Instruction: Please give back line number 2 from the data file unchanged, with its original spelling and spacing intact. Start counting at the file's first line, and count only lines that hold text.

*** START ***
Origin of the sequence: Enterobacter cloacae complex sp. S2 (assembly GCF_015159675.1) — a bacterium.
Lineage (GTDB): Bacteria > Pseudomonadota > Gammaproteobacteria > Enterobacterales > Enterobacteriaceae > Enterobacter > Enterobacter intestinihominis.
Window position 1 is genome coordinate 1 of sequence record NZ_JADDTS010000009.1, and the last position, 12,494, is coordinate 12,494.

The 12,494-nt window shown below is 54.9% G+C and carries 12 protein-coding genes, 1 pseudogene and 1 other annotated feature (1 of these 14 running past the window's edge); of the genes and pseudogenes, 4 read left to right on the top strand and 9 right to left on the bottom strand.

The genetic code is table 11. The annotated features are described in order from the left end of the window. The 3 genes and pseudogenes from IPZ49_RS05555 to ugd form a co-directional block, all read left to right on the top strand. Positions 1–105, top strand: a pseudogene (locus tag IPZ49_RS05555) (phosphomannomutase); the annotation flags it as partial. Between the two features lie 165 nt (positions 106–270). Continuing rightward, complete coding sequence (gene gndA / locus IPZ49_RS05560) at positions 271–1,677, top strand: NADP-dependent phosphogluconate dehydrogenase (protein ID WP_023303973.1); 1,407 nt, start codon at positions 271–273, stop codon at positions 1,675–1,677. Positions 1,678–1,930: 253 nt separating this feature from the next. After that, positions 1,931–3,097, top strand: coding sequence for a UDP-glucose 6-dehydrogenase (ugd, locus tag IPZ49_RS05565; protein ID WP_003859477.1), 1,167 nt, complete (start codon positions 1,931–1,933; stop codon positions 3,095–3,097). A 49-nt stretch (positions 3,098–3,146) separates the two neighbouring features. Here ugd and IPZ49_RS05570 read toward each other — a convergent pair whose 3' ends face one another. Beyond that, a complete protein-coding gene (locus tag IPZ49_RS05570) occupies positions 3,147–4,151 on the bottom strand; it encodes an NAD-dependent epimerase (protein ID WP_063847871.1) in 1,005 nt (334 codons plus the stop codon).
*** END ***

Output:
Lineage (GTDB): Bacteria > Pseudomonadota > Gammaproteobacteria > Enterobacterales > Enterobacteriaceae > Enterobacter > Enterobacter intestinihominis.